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Behavioural physiotherapy a unique approach..

As a dual registered behaviourist and vet physio, I always try and bring both disciplines together in a holistic treatment approach. Mature well adjusted horses having regular physio sessions may only need a moment of kindness or a lighter touch over sensitive areas to be able to accept and even enjoy their sessions. Young frightened horses and those in pain need a different type of treatment and there are those horses for whom life is currently very overwhelming and so we start from a totally different place - "calming the meerkat" - read on to find out what this is all about!

Horse and human brains developed along the same mammalian evolutionary route and although there are important differences, they remain similar in a fundamental way : the brain needs to keep the mammal safe in order for it to survive and procreate.


When mammals feel fear a reaction begins in the brain (the amygdala and hypothalamus) activating the pituitary and adrenal glands in a cascade system of chemicals including cortisol and adrenaline which are released into the blood stream. The heart rate, blood pressure and blood sugars increase and the body prepares for extreme musculoskeletal activity which is the sympathetic nervous systems fight, flight, fawn or freeze response. This is not under our direct control, it is described as autonomic (or automatic) and happens when there is a threat to life but also when the animal senses isolation, disapproval and/or rejection from a social group or in the case of our horses, from the herd.


These responses can be imagined as a look out meerkat standing alert on his back legs scanning the horizon for trouble!


The part of the brain in mammals called the hippocampi (one on each side of the brain) play an important role in the consolidation of information from short term to long held memories and in spatial knowledge that enables navigation. It is like the organised filing system on a computer or an elephant that never forgets serving up memory files quickly particularly those that relate to previous dangers or threats which go straight to the meerkat. Reminders or associations of negative events can make the mammal feel unsettled even if they are not currently happening, just associated with something in the current environment.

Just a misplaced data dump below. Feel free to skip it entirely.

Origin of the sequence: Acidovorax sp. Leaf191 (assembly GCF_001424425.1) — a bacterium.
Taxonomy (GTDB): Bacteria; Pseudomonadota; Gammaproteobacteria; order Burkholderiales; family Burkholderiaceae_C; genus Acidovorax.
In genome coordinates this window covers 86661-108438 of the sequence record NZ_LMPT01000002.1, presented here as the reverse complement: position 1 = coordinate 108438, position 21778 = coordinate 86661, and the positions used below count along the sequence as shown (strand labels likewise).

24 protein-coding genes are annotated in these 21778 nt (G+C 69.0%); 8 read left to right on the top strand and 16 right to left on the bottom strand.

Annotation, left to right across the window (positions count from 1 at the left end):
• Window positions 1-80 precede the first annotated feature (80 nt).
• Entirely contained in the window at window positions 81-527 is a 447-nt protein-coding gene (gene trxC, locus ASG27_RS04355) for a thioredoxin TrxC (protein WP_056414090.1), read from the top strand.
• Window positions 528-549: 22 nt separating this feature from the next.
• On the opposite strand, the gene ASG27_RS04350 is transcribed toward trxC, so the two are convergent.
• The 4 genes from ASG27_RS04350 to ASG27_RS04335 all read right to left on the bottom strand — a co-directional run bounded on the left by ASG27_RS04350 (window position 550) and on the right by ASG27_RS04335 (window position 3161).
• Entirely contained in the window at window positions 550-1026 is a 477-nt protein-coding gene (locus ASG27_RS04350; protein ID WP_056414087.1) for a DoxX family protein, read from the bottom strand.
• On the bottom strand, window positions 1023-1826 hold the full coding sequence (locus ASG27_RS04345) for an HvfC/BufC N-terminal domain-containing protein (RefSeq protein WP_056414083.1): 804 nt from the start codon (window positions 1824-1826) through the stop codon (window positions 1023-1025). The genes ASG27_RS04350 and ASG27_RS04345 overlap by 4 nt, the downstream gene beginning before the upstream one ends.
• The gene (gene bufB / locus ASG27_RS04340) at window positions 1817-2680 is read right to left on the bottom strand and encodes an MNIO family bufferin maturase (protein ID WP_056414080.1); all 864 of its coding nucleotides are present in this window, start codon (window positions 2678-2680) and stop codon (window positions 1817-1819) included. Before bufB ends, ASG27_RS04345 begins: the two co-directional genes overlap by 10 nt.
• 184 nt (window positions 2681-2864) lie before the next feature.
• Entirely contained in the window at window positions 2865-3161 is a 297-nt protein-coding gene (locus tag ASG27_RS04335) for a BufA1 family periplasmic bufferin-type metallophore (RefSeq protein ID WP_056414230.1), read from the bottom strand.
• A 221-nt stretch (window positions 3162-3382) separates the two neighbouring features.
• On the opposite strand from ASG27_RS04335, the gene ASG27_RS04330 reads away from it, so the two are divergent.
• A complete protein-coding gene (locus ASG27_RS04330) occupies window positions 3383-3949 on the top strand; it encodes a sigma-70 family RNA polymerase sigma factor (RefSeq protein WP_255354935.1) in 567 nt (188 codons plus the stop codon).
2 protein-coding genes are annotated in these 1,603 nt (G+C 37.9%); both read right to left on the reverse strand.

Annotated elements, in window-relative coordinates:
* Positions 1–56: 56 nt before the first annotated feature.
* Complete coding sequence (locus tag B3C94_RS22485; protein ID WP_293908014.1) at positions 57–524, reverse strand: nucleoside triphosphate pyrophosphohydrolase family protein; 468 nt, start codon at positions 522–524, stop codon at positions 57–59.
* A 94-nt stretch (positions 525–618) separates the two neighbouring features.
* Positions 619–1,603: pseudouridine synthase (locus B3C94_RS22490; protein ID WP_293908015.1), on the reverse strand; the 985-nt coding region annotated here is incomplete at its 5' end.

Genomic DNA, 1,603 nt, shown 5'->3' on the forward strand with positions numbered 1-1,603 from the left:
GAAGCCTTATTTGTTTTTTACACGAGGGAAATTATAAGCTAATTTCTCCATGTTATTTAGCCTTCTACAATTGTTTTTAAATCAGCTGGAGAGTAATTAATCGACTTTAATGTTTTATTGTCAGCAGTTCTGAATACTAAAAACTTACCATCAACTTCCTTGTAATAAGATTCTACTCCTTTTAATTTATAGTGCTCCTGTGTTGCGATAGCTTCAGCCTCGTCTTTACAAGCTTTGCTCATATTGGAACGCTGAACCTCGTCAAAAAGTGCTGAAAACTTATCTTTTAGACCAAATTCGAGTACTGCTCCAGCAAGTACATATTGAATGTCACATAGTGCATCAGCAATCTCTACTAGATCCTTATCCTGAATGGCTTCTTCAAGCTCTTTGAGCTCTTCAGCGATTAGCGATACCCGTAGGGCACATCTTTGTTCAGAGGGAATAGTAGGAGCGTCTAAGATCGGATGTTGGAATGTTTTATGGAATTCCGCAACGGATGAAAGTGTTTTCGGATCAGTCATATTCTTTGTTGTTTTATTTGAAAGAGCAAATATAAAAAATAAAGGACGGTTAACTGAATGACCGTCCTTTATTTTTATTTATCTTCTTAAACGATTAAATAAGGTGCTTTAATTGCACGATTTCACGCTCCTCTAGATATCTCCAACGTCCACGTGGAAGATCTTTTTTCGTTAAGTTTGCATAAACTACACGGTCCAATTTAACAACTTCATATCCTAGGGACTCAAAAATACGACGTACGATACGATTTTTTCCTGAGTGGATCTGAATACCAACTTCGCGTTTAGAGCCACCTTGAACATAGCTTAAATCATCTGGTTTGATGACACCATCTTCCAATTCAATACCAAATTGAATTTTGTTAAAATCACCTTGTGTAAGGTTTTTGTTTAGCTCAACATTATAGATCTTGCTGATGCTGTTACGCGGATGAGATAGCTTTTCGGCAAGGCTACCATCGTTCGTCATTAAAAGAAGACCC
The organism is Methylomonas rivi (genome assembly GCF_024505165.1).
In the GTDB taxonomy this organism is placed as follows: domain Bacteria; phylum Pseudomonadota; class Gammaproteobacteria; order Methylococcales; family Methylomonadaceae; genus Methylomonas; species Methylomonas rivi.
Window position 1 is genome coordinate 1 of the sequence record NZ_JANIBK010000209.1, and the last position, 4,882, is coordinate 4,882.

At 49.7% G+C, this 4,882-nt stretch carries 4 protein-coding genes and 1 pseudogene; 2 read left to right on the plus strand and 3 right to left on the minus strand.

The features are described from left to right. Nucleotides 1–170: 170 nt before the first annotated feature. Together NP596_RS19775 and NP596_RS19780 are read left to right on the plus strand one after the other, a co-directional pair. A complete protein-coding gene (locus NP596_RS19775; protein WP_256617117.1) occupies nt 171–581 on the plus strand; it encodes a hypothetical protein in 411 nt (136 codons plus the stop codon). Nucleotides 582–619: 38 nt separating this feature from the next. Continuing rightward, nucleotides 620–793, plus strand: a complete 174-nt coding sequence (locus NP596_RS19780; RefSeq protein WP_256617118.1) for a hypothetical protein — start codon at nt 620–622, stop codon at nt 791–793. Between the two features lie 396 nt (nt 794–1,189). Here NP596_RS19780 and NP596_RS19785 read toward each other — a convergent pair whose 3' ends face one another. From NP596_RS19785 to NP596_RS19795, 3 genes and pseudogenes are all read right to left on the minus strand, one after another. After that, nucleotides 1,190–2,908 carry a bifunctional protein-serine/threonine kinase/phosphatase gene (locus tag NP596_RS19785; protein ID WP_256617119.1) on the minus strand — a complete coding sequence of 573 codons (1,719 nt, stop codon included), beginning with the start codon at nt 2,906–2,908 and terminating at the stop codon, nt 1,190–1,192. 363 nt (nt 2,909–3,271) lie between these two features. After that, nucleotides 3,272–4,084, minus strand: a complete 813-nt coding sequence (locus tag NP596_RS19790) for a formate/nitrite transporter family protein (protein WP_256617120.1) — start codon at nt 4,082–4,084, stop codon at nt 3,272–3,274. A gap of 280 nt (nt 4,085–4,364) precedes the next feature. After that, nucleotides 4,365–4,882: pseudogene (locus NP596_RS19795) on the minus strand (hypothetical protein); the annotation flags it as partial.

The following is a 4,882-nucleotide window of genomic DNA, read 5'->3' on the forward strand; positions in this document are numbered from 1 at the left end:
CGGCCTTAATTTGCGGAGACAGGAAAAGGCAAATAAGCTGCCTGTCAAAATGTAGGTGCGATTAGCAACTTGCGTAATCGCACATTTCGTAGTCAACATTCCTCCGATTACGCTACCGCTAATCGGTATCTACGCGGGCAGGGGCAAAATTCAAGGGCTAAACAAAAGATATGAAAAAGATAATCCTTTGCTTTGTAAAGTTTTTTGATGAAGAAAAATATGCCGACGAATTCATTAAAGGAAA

If we imagine the elephant throwing memory files at a worried meerkat. The meerkat will not analyse them but will default to a fear response.


The four lobes of the cerebral cortex are the executive function of the brain responsible for learning and reasoning, puzzle solving and so on, enabling the mammal to make good decisions.

This part of the brain is like a wise old owl, but even in humans it is not in control as much as we would like to think. The horse is a prey animal, and so the brain owl flies off very quickly leaving the meerkat to take charge of events. This quick flight reaction protects the feral horse much better than a stop think and analyse reaction, by which time, of course, he or she could become the lion’s lunch!


Calming the meerkat is the first intervention in horse/human relationships. A horse cannot learn when rightly or wrongly he or she feels near to death!


How can we influence the brain animals?


We will look at physical safety: freedom among friends, the ability to exercise some choice and control over day to day living. Good health and a pain free existence.


We will look at emotional safety: Does the horse have appropriate companionship, how does it view humans in general and specifically the current handler. If we view the horse human relationship as a bank account – or a trust account – can we improve the horses view of the humans and by extension his or her whole world by making deposits into the account and minimising withdrawals?


There is much that can be done and it is individual to each horse/human pairing, age, stage and environment. We strongly advocate a multi-disciplinary approach with veterinary surgeons and dentists, saddle fitters and farriers.


We can


1) Provide the best daily life that is possible for our horses at our homes or yards. Often small changes can mean a lot to the horse. It is a practical plan utilising what we have rather than being defeated because we don’t have 20 acres of unlimited turn out, for example.

2) Allow our horses time to process, turn away and come back to us both physically and emotionally.

3) Devise games and activities that the horse views as positive and which work on their brain and musculo-skeletal system fostering calm and building strength. A body that is ready to carry a rider (where this is a goal or current activity) will more likely be pain free and the brain more settled.

4) Facilitate the learning of individual skills by our horses in order to safely live alongside them and participate with us in ridden sport or leisure pursuits (if this is required).



(a)      With grateful acknowledgement to the work of psychologist Jane Evans and her publications including Little Meerkat’s BIG PANIC.( The teaching of the Equine Behaviour Affiliation and in particular Felicity George, Marie Holmes and Sharon Smith, where I am currently a student of trans species psychology, and The Society of Equine Behaviour Consultants with whom I am a registered and insured consultant,





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